Managing the risks of Covid-19 has been at the forefront of our minds in recent months. However, we must be careful not to be distracted from the ever-present potential of major accident hazards (MAHs).
As we pause to remember those lost on Piper Alpha, we should also take the time to do all we can to maintain a safe place of work and to protect the lives and wellbeing of our workforce.
In this month’s Step Change in Safety article, we provide updates on three of our focus areas which are critical to maintaining a safe place of work and protecting lives.
Preventing major accidents by building knowledge, understanding and competence in MAH management throughout the workforce is one of our key objectives.
The MAH Understanding workgroup has, despite the Covid-19 disruption, continued to build on the success of its MAH Awareness packs by developing additional resources aimed at enhancing MAH understanding within the workforce of member companies. Current MAH Understanding projects include:
• The workgroup is adapting the MAH Awareness packs to make them more accessible and versatile. The presentation slides with the film embedded will play automatically and have recorded voiceover, allowing the full pack to be used without being dependent upon the skills of a presenter. All films will be available with subtitles.
• Spadeadam is a Ministry of
Defence base in Cumbria. Within its confines, DNV-GL operates a facility conducting research into the effects of hydrocarbon explosions and fires and presenting case studies.
We will be hosting courses there to demonstrate the potential consequences of uncontrolled MAHs.
These demonstrations will be based on reported incidents from the UKCS where, had circumstances been slightly different, the result could have been a major incident.
The demonstrations allow participants to experience first-hand the devastating effects of a hydrocarbon release from a safe distance.
Alerts, Moments, High Value Learnings
Lord Cullen, who led the Piper Alpha Inquiry, said one factor that could lead to major incidents was “a failure to show or instil in others the responsibility for identifying and resolving safety issues”.
Our Safety Alerts and Moments publishes incidents and the good practice that could prevent these happening with the intention of allowing others to learn from them. We see this as a critical part of building and maintaining strong safety culture.
Colleen Hoover, an acclaimed writer of novels and psychological thrillers, wrote: “All humans make mistakes. What determines a person’s character aren’t the mistakes we make. It’s how we take those mistakes and turn them into lessons rather than excuses.”
Learning from our mistakes, and sharing those learnings to avoid
recurrence, provides the ideal opportunity to broaden our personal and collective experience and knowledge. We also improve our likelihood of making good decisions and choices.
We see this sharing of lessons learned through the Alerts and Moments workgroup as an essential part of maintaining safe operations; choosing to withhold or avoid sharing opportunities to learn could cost lives.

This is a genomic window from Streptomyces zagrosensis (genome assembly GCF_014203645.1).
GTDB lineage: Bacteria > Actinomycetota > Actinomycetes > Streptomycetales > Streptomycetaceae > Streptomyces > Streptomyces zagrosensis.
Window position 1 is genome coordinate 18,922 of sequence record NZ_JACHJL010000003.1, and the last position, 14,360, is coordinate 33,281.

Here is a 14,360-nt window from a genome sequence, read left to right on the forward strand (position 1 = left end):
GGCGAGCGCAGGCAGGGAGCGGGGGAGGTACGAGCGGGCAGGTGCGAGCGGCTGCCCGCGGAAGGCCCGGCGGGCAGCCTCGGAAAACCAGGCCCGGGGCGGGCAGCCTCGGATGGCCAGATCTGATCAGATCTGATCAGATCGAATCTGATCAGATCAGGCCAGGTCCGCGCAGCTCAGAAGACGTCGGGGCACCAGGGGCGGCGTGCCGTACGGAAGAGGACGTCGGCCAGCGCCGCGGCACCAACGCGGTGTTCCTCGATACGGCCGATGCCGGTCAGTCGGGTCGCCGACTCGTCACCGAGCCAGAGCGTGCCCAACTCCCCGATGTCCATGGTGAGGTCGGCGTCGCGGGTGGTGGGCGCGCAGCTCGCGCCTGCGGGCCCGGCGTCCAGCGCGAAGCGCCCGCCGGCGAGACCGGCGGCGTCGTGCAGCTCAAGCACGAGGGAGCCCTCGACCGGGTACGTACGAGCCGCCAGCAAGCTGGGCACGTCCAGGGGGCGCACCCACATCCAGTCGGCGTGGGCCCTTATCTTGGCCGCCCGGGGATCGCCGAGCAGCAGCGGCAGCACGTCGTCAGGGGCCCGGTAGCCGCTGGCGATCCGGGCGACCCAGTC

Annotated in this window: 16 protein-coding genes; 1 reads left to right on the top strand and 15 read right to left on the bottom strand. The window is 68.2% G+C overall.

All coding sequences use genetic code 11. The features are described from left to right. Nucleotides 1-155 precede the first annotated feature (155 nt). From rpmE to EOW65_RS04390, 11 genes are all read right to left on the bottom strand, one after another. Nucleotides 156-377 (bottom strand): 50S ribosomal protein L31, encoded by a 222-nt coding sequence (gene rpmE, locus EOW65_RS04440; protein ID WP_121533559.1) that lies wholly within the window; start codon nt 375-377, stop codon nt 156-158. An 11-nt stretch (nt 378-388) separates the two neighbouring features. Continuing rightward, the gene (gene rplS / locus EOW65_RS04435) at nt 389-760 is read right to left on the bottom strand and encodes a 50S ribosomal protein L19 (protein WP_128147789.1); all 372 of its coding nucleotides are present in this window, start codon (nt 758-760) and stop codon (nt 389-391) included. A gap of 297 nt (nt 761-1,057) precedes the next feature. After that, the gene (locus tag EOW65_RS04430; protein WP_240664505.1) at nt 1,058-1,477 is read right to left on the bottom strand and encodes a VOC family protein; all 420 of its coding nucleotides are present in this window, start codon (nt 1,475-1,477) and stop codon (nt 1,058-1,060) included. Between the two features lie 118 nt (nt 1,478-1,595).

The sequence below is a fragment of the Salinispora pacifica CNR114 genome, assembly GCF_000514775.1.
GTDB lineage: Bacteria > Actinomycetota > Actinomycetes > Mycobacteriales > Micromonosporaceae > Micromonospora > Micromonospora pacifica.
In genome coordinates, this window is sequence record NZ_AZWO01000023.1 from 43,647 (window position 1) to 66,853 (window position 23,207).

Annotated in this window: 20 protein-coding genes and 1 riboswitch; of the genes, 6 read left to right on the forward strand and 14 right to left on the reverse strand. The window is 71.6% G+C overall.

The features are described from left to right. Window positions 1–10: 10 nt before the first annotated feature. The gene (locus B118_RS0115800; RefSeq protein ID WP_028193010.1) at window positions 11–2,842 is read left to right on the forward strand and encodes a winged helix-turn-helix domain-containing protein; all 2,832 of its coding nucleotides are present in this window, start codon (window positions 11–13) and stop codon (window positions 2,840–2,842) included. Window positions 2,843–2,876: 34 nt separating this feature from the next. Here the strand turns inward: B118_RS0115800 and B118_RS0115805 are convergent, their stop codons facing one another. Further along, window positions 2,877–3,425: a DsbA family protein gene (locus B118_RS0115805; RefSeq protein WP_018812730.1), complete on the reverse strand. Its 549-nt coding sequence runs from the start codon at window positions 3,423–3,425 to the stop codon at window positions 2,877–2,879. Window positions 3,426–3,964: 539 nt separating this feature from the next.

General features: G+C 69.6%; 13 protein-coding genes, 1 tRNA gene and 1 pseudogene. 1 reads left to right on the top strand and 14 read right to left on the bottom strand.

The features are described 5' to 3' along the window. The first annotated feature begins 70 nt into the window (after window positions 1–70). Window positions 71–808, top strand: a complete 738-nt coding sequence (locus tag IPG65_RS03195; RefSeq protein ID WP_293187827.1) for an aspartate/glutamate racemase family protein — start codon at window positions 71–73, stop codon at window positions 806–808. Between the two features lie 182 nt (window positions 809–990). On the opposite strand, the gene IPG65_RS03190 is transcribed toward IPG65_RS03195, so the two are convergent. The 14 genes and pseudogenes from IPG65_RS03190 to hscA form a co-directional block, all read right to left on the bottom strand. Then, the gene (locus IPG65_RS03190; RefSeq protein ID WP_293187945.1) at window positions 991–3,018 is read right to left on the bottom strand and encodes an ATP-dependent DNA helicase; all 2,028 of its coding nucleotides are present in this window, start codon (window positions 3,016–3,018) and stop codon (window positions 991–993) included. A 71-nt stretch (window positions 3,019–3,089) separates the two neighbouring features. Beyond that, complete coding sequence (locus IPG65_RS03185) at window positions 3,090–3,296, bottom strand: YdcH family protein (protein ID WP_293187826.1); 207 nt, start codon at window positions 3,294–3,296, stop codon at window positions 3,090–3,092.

The importance of sharing lessons learned was highlighted by Professor Andrew Hopkins when discussing lessons learned from Esso’s gas plant disaster at Longford in 1998.
He said: “Prior to any disaster there will nearly always be information somewhere within an organisation that trouble is brewing.
“Critical information must not be allowed to lie around unrecognised, ignored or buried like some landmine waiting to be triggered. The challenge is to find ways to assemble this information and move it up the hierarchy to the point where it can be understood and reacted on responsibly.”
We have a searchable catalogue of hundreds of Safety Alerts and Safety Moments which are all designed as learning resources that can help improve workplace safety. These publications provide details of incidents and near misses and include good practice guidance to prevent similar issues.
We encourage you to play your part by making time to share your lessons and learn from others on our website.
As a survivor of Piper Alpha, I experienced first-hand how one’s mental health can be dramatically impacted by being involved in or exposed to undesirable events and situations. The effects of PTSD can be long-lasting and lead to chronic health issues if left untreated.
Unfortunately, the stigma associated with mental health still presents a real barrier to those who feel they may wish to seek support or advice. If we are to address this situation, we must start by creating greater awareness to the fact that we all have a mental health condition, which will be somewhere on the mental health continuum.
As part of our plans to increase mental health awareness and debunk the stigma amongst our workforce, we held a “time out for safety” (TOFS), exclusively to discuss mental health and wellbeing.
Unfortunately, our plan to host a series of 10 mental health champion courses has been postponed due to the Covid-19 lockdown.
As a way of building on this area of growing concern during a time of lockdown, we have recently completed a pilot programme for a certified online mental health
first-aid course and plan to schedule a series of these online tutor-led certified courses for our member company employees. We see this as an opportunity to provide much-needed mental health awareness and certified first-aiders while managing the social distancing requirements.
As we drive to make the UKCS the safest place to work through improving workers’ competence, safety and wellbeing, remote training is definitely on our agenda as we look to the future and harness emerging technologies to support our safety programmes.